So you’ve decided to start running. I’m assuming you’re in good physical condition and injury-free. Running is an excellent choice as it is one of the best cardio exercises for burning calories and strengthening the heart.
You’re aware that other women over 60 are running and that they all have good things to say about how they’ve improved their physical and mental health. Bravo to you for listening to us!
What do you do? Should you put on your old runners, a pair of sweats, and head down the road going as fast as you can?
This will guarantee that you’ll only run once, and all your good intentions to get in shape will be gone, replaced by a terribly sore and aching body.
Running is so easy, but it does require some planning. Taking the effort to carefully plan your running points you in the right direction towards a successful and continuing running experience.
Here are 6 easy steps on how to start running after 60.
The first thing you should do is mentally prepare yourself for running. This means acknowledging that you are running for your overall health and fitness.
This acknowledgement means that you will not focus on your running performance. It is important to accept that you are not running to be competitive and that you are not “proving” you are in the same shape you were as a teen or young adult. The running experience should be stress-free and without performance expectations so you can relax and enjoy the exercise.
Next, you need to pick your running outfit. Get a good pair of running shoes and exercise clothing that has no rough seams to reduce the likelihood of abrasion and bleeding. Socks should be out of a wick-able synthetic material to keep the feet dry and prevent blisters.
Once you have your clothing all settled, you need to pick a running route. It should be somewhat traffic-free, scenic and/or interesting, and if possible, start from your front door.
Now all you have left to do is pick a day and a time to start your run, and be ready to start it then.
These preparations put you in charge of the run. They allow you to take ownership of it. This goes a long way in making your run a special time for you to do something important for yourself.
Your first run should be an “out and back.” You head out for, say, 10 minutes, and then turn around and return to where you started. This will give you a first run of 20 minutes.
Walk for the first 2-3 minutes; walking slowly then faster and faster. Start running slowly and increase only slightly, remembering that it is not a race. Vary walking with running if you find you are getting out of breath.
To check that you are not running too fast, do the talk test. Can you speak without being winded? If not, slow down.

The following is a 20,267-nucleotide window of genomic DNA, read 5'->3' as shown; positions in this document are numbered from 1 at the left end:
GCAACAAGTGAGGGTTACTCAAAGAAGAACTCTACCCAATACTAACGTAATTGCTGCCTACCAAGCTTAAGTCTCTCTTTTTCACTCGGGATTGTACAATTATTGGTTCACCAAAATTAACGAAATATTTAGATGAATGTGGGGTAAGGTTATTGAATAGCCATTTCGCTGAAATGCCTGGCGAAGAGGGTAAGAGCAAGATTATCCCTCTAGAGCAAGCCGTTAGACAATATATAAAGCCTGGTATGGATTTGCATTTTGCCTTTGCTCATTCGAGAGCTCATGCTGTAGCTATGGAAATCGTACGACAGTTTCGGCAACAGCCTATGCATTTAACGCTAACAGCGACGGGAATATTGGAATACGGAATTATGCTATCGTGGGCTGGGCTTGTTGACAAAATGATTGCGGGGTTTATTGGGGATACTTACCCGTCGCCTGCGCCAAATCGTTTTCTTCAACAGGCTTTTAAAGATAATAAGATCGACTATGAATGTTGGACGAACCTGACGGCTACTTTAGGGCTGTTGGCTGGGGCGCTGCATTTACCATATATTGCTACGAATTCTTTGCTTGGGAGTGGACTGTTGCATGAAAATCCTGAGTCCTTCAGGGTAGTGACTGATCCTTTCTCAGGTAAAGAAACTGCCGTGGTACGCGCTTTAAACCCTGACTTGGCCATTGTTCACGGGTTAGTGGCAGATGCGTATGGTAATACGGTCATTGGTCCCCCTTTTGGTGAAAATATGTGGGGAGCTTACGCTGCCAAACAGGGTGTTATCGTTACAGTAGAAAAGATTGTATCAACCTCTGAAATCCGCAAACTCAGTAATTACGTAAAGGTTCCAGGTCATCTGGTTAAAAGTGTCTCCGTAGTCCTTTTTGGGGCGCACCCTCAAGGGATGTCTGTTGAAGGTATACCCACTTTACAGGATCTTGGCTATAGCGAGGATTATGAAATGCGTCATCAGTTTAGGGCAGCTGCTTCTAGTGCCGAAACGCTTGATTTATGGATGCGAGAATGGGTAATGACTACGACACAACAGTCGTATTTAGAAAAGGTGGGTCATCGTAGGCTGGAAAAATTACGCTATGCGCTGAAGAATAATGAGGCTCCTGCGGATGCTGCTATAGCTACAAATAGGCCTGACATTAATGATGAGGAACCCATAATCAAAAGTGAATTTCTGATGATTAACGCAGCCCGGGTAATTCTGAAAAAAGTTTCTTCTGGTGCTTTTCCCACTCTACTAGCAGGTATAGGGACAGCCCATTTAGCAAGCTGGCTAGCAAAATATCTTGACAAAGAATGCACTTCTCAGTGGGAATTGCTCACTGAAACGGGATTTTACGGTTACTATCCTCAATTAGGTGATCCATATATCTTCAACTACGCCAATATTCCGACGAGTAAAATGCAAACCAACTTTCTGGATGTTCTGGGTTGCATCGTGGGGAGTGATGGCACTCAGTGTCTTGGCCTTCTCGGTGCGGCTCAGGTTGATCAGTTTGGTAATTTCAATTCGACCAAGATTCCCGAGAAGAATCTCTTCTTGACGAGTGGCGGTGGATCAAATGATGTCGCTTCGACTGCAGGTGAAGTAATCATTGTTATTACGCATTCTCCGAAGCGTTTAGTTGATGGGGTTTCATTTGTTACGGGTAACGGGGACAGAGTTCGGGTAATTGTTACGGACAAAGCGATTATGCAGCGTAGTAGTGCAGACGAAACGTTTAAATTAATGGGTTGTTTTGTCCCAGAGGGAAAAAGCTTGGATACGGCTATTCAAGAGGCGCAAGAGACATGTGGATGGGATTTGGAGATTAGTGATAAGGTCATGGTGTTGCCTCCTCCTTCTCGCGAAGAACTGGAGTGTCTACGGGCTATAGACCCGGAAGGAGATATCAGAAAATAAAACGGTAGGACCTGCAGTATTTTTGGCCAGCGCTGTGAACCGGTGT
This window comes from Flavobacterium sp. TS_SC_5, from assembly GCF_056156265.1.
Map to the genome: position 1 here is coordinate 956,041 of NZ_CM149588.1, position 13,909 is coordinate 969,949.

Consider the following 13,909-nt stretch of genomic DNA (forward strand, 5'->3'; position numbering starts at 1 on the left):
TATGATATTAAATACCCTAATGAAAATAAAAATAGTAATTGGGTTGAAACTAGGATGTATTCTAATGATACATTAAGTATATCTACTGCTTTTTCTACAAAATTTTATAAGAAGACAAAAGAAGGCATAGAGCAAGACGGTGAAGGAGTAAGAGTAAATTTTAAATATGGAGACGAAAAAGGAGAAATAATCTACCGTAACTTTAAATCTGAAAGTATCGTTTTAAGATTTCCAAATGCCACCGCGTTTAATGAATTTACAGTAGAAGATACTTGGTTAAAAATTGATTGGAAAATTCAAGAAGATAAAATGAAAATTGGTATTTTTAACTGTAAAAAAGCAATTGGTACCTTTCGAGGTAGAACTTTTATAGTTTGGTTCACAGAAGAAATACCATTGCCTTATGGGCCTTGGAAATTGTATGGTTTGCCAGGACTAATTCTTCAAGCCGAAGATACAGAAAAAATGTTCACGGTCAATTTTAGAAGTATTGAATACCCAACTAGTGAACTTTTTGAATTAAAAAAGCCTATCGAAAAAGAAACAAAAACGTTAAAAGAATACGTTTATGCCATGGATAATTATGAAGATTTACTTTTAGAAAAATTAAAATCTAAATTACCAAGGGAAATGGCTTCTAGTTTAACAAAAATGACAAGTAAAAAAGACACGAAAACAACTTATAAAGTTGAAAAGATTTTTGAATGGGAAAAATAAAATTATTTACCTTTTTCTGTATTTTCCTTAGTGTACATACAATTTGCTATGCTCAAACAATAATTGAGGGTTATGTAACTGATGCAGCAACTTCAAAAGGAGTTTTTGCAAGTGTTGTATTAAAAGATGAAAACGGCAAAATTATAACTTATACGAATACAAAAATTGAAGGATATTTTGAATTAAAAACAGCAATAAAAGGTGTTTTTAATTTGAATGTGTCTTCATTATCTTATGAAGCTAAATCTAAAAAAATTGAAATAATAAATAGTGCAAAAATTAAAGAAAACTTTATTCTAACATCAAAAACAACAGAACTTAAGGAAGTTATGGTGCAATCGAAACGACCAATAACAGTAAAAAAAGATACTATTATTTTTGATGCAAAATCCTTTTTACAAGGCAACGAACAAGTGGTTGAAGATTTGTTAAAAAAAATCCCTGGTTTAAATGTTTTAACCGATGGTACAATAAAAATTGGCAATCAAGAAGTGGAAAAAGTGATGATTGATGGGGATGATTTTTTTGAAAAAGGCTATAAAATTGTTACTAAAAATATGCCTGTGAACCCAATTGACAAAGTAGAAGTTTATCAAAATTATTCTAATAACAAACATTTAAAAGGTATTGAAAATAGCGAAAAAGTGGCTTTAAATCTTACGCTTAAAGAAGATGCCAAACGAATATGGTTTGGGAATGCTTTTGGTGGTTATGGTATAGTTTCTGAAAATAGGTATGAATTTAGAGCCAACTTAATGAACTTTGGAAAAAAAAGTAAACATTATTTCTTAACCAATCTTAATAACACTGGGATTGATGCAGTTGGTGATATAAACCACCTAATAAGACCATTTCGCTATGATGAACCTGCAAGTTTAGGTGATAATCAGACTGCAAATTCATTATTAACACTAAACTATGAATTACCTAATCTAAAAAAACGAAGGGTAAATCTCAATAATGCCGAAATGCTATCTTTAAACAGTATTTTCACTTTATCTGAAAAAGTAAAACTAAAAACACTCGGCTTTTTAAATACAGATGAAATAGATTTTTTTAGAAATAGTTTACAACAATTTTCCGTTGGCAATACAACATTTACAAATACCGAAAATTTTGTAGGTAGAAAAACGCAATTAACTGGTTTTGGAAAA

Run like you are a puppet with a string pulling up at the top of your head. Your head should be held high, back straight, shoulders back, and arms swinging by your sides.
Think about your form as you run, and if you find you are squeezing your arms and raising your shoulders, relax into the puppet form. This posture will help prevent injury and reduce fatigue.
Look around, enjoy your run and the moment. Let go of your day as you run, and you’ll find yourself in a mindful state of focusing on the here and now, your form, and the route scenery.
Let your mind empty of thoughts. You may also find you can focus on a specific problem and maybe even solve it! And smile, nodding to other runners, who may also be beginners just like you.
Once you are back, do a short cool down. This is basically the reverse of how you started. You’ll feel your heart rate lowering and your body relaxing.
Do some simple body and arm stretches, even if it’s just swaying your body around, lifting your arms, and then hugging one knee then the other. A few simple stretches help the muscles relax and prevents stiffness the following day.
After your run, treat yourself to a nice warm bath or shower, some fruit, maybe a cup of tea, and listen to relaxing music. Allow about 15 minutes for your body to relax and recover from the exercise. Think about how good you feel.
Give yourself a day or two off after your run before you go out for another. If you are stiff, run for the same time out and back, but if you’re okay, add 5 minutes to the total run time.
Be careful to add no more than 15 minutes a week. A 45 minute run is a good time goal for a regular run. And running about 3 times a week is an excellent way of maintaining overall fitness and feeling great!
It’s all good!
Have you taken up running after 60? What was your experience? What advice would you give to the other women in our community who may be considering starting running? Please join the conversation.
Tags Fitness Over 60